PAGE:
Ethical Fashion

Conscious Clothing with CAARIA

I can’t believe it’s April – I swear I updated this blog just a couple of weeks ago (sadly, last time was in February). My apologies for the radio silence!

Well, I’m finally back with a post and I’m so excited to dive straight in to an interview with Ria, a Finnish designer based in Bulgaria, with a clothing brand CAARIA.

Can you tell me a little bit about how Caaria came about?

CAARIA was born simply out of a common day problem. I spent time at home and didn’t have any nice clothes to wear. I was always at home wearing the worst clothes I could find in my wardrobe. I wanted to make easily wearable everyday clothing which would not follow the fashion trends, something timeless, comfortable and nice looking to lift up the mood when at home.

What has been the hardest part about operating Caaria? And the most rewarding part?

The hardest part has been establishing a business in an other country as a foreign woman, in my case Bulgaria. To find right manufacturers and other team members who does a good work and you can rely on. The most rewarding part has been when everything has been put together and visualised to a story and experience what we want to tell.

What does “ethical fashion” or “conscious fashion” mean to you?

It means using natural materials, working locally, creating timeless pieces and clothes for everyday life so that they will be used and not just hang in the wardrobe. This’s how business should always be done, it’s natural for us, not a trendy categorizing label only to sound good.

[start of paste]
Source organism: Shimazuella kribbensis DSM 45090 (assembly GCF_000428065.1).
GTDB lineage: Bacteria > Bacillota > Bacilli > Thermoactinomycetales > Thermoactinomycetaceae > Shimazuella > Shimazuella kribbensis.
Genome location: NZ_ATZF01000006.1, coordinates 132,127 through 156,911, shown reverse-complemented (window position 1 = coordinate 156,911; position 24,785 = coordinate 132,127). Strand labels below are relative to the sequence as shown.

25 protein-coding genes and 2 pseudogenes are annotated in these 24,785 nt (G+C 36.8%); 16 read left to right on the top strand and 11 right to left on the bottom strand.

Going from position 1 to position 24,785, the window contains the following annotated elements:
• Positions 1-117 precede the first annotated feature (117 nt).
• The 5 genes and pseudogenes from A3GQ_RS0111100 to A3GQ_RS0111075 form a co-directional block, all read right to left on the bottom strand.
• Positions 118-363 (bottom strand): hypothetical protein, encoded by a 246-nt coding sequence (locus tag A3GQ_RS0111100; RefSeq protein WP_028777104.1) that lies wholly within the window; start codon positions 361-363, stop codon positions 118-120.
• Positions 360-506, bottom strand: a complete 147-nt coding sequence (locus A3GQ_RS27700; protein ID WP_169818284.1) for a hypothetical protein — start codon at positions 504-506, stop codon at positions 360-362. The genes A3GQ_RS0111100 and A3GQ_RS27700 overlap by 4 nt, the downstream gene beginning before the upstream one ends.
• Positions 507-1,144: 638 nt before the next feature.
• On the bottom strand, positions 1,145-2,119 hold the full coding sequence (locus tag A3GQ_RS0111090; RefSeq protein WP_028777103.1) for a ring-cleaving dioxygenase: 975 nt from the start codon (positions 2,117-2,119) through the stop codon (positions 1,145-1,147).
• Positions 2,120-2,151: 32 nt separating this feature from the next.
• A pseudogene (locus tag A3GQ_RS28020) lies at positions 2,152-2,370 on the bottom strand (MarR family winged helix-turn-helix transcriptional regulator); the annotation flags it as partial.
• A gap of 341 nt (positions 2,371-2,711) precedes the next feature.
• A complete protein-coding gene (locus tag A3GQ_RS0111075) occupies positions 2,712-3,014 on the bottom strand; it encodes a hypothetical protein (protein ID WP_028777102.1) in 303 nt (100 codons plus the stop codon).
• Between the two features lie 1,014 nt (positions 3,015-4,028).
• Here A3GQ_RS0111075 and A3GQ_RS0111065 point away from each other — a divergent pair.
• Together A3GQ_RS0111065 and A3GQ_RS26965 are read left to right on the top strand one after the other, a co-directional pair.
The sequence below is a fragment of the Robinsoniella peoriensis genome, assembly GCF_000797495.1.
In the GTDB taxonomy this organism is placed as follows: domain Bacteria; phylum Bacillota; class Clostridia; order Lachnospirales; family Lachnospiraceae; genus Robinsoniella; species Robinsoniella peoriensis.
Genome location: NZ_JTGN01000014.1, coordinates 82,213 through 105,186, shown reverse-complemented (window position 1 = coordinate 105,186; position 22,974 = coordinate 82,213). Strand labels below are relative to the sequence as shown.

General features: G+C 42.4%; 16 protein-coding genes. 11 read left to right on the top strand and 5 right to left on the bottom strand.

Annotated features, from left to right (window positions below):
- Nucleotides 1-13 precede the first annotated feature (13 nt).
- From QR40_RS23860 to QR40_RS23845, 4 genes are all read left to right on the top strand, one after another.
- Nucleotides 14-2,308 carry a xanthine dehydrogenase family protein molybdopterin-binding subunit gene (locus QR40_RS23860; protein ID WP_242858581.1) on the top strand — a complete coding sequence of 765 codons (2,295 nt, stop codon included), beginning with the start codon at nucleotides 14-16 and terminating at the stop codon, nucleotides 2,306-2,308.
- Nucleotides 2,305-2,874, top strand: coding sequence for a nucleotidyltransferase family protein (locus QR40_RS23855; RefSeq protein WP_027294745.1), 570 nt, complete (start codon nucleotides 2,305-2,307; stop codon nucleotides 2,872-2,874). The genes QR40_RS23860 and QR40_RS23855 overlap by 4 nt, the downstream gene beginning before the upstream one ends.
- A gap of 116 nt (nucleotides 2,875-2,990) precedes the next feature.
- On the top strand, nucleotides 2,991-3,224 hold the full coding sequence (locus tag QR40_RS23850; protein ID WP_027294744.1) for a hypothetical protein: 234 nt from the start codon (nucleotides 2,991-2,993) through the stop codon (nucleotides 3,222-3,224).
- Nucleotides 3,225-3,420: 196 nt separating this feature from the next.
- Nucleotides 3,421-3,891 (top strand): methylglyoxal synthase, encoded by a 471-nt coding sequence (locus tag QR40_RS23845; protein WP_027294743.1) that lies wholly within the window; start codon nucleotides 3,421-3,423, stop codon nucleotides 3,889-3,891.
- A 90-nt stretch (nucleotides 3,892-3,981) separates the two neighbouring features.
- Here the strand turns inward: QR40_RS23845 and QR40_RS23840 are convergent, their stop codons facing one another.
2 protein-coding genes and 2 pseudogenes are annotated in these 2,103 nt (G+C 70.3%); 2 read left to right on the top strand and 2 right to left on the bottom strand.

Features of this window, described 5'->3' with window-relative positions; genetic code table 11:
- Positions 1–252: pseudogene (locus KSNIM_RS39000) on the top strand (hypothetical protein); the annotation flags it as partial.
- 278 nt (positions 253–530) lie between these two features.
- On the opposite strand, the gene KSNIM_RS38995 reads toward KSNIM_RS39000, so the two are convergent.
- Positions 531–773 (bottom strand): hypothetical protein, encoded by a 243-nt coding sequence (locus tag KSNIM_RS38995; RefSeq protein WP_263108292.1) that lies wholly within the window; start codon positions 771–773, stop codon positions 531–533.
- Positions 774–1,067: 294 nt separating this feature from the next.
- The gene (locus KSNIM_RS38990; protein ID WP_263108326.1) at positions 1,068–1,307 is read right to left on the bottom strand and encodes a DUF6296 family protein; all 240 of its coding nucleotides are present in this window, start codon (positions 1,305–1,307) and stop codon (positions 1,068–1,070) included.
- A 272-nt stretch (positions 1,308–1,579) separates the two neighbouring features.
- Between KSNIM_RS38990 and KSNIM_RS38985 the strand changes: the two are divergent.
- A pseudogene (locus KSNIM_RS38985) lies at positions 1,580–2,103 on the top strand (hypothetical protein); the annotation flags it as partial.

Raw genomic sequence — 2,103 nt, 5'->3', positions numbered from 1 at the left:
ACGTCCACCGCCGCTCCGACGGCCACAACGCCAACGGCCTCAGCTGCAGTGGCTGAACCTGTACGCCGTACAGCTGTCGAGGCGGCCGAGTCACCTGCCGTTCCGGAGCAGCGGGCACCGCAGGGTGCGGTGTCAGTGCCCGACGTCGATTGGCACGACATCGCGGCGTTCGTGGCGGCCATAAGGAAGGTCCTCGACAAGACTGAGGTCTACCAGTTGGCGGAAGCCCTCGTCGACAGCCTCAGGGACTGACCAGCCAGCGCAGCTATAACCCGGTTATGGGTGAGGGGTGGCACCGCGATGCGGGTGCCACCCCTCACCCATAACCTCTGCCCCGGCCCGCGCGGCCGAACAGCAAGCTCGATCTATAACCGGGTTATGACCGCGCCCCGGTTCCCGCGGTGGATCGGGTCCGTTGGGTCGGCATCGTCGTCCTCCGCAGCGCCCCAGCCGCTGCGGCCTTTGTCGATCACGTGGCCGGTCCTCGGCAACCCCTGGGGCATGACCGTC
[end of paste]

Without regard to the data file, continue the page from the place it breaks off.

Consumers might be torn between “justifying” a piece of higher price point clothing vs. multiple pieces of “fast fashion”. What advice would you give to someone struggling with this decision?

How does it feel to wear clothes made out of plastic and which hardly make it in the first wash? How does the clothes look like when you see them closer? Helps to reconsider if the clothing is worth buying.

What is in the future for Caaria?

Caaria will come out of the closet herself. You’ll see me much more than before. I’ll tell what we’re doing and continue to create great styles for people to wear everyday. We’ll establish the Scandinavian interior clothing style to the marketplace so that people will find the meaning and purpose with our clothing.

Thank you Ria!

Read more about CAARIA

Ethical Fashion with Cloth & Co

Today I am continuing my quest to learn more about ethical fashion. Recently I sat down with Caroline Poiner from Cloth & Co for an inspiring and eye-opening chat about her brand, working with communities in India and ethical fashion in general. For more information, please take a look at her website and beautiful collection.

Tell me a little bit about how Cloth & Co. came about?

Cloth & Co. was founded with the sole purpose of providing a market access for the artisans and women’s cooperatives we had been working with through our social enterprise Artisans of Fashion. My daughter Daisy and I had been working on projects with a number of village communities and decided we needed to create a brand so we could generate enough work to sustain our communities. We really needed to get the volumes so the women in particular could have regular work and earn a consistent income. These people live in remote villages or marginalised communities on the outskirts of cities and often live in extreme poverty, despite their incredible skills and ability to create things of such beauty, so we wanted to provide the opportunity for them to thrive.